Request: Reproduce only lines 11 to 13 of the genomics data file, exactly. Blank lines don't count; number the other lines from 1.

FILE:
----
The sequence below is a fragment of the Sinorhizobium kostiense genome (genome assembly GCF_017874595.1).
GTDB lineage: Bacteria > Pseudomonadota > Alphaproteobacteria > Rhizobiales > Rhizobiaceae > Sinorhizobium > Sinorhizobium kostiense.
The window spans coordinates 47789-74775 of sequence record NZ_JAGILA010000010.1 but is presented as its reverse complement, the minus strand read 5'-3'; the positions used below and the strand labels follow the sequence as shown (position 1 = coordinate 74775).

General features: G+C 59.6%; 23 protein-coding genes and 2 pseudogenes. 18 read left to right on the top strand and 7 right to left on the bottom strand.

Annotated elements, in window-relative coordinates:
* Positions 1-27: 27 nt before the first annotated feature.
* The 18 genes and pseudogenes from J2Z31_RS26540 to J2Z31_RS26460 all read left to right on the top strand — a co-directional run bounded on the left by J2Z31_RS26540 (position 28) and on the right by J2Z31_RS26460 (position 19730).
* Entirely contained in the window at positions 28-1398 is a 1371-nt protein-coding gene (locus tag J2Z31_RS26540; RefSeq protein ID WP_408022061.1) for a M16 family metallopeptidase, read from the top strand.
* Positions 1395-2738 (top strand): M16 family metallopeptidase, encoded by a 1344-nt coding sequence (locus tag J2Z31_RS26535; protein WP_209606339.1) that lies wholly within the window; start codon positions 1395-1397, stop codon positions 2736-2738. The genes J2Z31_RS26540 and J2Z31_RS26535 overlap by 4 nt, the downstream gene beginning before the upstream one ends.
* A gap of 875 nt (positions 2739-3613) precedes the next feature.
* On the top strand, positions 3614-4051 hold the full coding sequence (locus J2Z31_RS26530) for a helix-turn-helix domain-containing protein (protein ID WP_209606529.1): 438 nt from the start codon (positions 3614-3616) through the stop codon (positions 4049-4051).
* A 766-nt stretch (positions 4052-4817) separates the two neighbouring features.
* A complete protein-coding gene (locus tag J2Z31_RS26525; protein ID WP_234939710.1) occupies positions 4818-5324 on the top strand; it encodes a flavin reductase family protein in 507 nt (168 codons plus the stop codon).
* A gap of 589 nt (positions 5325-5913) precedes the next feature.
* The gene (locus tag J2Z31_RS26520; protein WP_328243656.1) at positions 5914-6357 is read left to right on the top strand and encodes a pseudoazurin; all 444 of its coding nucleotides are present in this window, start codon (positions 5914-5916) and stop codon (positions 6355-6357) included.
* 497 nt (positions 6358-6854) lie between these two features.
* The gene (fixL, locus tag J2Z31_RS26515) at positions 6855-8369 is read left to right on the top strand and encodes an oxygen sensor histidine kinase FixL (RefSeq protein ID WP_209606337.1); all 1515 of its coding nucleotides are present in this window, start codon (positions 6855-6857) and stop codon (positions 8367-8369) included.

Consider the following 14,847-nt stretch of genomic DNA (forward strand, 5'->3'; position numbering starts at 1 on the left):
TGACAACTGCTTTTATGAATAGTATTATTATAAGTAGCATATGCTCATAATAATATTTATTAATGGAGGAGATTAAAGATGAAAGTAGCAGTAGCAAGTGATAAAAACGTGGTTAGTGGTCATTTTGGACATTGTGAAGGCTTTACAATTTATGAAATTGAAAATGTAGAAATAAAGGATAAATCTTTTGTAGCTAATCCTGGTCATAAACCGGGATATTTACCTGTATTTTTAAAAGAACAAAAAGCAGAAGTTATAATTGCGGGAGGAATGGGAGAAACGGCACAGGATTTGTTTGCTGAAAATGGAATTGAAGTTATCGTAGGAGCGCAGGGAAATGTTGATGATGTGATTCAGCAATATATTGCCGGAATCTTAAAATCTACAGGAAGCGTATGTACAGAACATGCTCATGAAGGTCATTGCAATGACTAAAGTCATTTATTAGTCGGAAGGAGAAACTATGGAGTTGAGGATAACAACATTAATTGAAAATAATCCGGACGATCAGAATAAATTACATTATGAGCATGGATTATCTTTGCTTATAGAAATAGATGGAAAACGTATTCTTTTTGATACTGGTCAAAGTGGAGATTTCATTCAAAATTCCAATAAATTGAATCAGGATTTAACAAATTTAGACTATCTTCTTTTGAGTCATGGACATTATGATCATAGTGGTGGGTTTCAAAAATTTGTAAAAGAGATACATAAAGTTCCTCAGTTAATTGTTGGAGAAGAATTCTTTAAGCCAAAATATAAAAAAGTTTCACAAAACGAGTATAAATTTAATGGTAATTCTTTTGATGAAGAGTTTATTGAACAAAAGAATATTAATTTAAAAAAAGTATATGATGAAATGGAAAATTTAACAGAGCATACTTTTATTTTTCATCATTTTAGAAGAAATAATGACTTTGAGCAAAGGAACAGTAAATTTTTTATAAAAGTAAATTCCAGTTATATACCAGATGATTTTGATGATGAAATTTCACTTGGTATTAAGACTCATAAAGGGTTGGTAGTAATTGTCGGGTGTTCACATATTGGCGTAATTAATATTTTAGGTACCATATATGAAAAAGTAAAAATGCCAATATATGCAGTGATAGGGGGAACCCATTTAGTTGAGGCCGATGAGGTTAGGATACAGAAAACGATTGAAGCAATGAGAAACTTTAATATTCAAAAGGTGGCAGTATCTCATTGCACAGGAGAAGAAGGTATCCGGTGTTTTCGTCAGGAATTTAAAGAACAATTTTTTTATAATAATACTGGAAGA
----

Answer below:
* On the top strand, positions 3614-4051 hold the full coding sequence (locus J2Z31_RS26530) for a helix-turn-helix domain-containing protein (protein ID WP_209606529.1): 438 nt from the start codon (positions 3614-3616) through the stop codon (positions 4049-4051).
* A 766-nt stretch (positions 4052-4817) separates the two neighbouring features.
* A complete protein-coding gene (locus tag J2Z31_RS26525; protein ID WP_234939710.1) occupies positions 4818-5324 on the top strand; it encodes a flavin reductase family protein in 507 nt (168 codons plus the stop codon).